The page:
I have a math challenge for you: What do you get when you add “X” number of kids plus “Y” weeks of summer, then subtract quiet moments before multiplying by the number of times you hear, “I’m bored!”?
The answer? A perfect opportunity to have fun with math at home!
Summer is a stretch that can equal math-learning losses, but it need not be. I teach a college-level statistics course, and if I had a nickel for every time a student said he or she hated math, I would have … well, it would involve a large calculation.
Math anxiety is a communicable disease, and the cure is fun with real-life math. The goal with summer math, however, is not an endless stack of worksheets. Rather, summer provides the opportunity to play with math concepts in everyday life.
Here are some fun math activities to try at home. Each activity is connected to the third-grade math standards for Arizona students found on the Arizona Department of Education website. For parents of children in pre-K through second grade, the third-grade standards can serve as a guide for what’s coming up. Providing real-life experiences long before it’s time to master them can help students really understand math.
A third-grade math standard says students will be able to “explain equivalence of fractions in special cases, and compare fractions by reasoning about their size.” That doesn’t sound especially fun, but what does is making cookies with your child.
My favorite oatmeal cookie recipe calls for 1½ cups of flour. Pretend that you can’t find the one-cup measure, and then ask your child what to do. Cobble together the flour using half- and quarter-cups, and talk about how three half-cups (3 x ½, or 3/2) equals 1½ cups.
Multiplication makes an appearance in the third-grade math curriculum. When putting cookies on the tray, talk about the rows and columns. “I have four rows of three cookies each. How many all together?” Count the cookies one by one and then talk about whenever you have four groups of three (or 4 x 3), the total will be 12.
Use your noodle
Pool noodle, that is, as a measuring tool. In third grade, students learn about finding perimeter. To find the perimeter of the pool, count how many noodles it takes to go around the pool. A noodle is what is called a nonstandard measure. But, if your child can use a noodle now, a tape measure later is an easy transition.
If your pool is a rectangle, talk about how knowing two adjacent sides of the rectangle is all you need to know its perimeter. The formula for the perimeter of a rectangle is 2A + 2B. In other words, 2 x (the long side) plus 2 x (the short side) = the perimeter of your pool. If your pool is kidney-shaped, measure any other square or rectangle, such as your patio or living room. Now that’s using your noodle!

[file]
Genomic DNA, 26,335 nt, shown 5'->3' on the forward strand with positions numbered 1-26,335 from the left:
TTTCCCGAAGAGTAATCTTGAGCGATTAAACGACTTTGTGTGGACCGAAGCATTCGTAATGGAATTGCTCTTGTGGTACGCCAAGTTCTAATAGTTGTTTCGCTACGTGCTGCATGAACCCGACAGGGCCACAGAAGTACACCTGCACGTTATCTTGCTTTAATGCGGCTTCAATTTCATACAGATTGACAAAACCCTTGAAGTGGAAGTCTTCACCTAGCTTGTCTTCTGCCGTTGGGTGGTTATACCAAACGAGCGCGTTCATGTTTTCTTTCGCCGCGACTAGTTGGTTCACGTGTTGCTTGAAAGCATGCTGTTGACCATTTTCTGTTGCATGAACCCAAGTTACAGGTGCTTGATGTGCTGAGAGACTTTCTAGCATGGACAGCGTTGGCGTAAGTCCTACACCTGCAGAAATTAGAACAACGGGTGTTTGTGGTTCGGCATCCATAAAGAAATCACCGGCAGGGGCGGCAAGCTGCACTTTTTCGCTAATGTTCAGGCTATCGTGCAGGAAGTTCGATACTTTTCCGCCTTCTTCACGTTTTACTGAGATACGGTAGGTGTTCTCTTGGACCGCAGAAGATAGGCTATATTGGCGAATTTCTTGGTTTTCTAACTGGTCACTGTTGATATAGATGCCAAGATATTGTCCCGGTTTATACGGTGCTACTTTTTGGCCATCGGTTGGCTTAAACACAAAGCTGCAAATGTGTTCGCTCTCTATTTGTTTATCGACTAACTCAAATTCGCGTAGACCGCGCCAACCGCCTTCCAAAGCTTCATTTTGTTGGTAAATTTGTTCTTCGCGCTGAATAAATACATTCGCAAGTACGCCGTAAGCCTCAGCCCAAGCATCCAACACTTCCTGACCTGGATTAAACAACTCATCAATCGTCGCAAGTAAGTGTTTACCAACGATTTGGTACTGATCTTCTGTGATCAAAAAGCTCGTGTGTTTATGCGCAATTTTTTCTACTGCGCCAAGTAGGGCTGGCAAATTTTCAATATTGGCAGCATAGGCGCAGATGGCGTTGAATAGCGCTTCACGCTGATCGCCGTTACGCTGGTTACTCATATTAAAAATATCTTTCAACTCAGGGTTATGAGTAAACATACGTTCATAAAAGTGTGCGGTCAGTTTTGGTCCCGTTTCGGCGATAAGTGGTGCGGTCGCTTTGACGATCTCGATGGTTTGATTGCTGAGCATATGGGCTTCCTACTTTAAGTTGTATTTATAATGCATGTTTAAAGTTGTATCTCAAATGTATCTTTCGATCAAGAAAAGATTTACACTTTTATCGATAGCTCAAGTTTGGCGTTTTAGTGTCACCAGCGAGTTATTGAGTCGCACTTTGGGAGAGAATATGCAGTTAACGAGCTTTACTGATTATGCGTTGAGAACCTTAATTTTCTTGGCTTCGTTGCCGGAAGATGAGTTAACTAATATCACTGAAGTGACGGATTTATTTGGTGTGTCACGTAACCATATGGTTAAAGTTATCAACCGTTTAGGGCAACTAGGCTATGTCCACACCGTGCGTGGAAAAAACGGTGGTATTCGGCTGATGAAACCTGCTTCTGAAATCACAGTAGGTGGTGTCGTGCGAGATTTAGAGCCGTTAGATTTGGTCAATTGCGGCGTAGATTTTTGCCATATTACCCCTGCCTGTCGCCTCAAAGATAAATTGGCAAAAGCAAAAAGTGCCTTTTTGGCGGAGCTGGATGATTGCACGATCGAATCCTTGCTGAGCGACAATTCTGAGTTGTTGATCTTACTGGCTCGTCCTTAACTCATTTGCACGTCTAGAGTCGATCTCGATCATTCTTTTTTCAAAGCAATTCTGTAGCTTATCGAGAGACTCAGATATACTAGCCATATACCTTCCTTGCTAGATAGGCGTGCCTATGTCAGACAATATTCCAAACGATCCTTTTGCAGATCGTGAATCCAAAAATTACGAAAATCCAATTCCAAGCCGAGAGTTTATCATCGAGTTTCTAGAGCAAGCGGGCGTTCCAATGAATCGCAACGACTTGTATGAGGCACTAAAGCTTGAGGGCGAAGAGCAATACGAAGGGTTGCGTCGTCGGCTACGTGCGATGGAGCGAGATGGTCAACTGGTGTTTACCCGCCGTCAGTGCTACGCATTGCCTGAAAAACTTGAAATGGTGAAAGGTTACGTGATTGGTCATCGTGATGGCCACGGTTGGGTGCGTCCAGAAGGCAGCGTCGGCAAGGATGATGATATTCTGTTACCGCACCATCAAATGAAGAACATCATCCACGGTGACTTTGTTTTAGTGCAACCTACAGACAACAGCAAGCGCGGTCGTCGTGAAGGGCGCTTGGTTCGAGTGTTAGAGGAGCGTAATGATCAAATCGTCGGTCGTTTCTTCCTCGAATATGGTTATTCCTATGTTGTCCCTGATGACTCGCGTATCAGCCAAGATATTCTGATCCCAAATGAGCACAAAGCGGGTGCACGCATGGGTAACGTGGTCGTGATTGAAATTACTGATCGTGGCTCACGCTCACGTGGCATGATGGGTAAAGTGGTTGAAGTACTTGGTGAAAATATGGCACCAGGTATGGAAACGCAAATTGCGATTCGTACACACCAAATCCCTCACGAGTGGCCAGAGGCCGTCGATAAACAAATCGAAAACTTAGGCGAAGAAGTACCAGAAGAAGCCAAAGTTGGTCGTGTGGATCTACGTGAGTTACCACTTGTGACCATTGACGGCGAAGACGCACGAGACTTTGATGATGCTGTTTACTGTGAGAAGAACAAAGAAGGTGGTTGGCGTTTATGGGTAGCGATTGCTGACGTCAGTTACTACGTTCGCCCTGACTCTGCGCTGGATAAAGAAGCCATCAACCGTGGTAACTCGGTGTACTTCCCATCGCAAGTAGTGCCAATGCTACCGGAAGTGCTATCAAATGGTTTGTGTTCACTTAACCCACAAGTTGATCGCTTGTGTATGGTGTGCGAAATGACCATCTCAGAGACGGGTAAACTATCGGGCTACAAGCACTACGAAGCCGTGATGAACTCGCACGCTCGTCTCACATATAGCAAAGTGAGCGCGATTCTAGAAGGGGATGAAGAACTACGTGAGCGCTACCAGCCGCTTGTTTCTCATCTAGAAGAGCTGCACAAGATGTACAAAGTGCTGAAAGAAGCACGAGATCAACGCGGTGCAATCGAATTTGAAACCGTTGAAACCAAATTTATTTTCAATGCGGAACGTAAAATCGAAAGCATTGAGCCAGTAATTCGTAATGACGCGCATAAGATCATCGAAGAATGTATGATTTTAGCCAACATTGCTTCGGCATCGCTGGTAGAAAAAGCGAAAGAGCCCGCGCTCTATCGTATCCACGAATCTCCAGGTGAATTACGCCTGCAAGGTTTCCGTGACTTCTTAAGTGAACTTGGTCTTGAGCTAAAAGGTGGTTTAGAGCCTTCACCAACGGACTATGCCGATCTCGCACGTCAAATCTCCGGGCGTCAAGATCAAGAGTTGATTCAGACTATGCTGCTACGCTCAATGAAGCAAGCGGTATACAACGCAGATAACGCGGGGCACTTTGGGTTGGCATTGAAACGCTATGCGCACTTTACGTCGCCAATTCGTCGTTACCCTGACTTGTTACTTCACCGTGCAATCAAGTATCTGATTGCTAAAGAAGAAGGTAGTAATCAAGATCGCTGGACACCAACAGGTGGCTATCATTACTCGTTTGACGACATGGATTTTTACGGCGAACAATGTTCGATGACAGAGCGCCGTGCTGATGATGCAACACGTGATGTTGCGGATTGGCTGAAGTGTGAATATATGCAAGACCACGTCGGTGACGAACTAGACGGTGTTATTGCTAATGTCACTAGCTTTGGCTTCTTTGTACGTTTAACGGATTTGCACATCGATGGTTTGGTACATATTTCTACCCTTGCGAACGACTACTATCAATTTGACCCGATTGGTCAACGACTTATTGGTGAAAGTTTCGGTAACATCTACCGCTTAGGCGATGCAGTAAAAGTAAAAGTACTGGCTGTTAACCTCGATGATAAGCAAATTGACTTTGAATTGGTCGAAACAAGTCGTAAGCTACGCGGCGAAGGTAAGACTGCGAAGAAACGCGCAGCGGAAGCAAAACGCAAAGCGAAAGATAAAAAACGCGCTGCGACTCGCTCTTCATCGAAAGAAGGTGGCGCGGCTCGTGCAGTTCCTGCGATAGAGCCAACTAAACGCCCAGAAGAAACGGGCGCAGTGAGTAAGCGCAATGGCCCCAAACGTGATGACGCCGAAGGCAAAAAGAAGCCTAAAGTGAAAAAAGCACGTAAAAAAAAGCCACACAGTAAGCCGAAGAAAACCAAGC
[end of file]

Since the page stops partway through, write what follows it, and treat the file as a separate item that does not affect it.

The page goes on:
See the world
Clicking off the miles on a long road trip is the perfect division playground. For a nine-hour road trip with three children and one iPad, each child will have a total of three hours of technology: 9/3 = 3. The trip to Disneyland is 400 miles. If we divide the trip into two parts, after how many miles should we stop for lunch?
Place value means looking at the number 18 and realizing it means one 10 and eight ones. Instead of playing Slug Bug (who ever thought a game that involves punching someone at the sight of a Volkswagen Beetle was a good idea?), keep a tally of how many red cars are spotted during a long road trip. Instruct your child to circle the tallies when 10 are spotted, and start a new set of tallies. When you reach your destination, count the circled tallies by 10s and add any leftover tallies. So, three circles (or 10s) and four tallies equals 34 red cars.
Shop ’til you’re a math whiz
In third grade, students are expected to “solve word problems involving money through $20.” The next time you are shopping, reserve a portion of the cart for your child, and give your child a $20 bill to pay for some of the groceries. Together, add items to your child’s portion of the cart until you’re up to about $18 worth (to leave room for tax and some change). When it comes time to check out, have your child pay for his or her groceries and process how the cost of groceries plus the change given equals $20.
You might be doing some counting of your own come July, such as, “How many more days until school starts?” In the meantime, divide the long days of summer with multiples of math fun.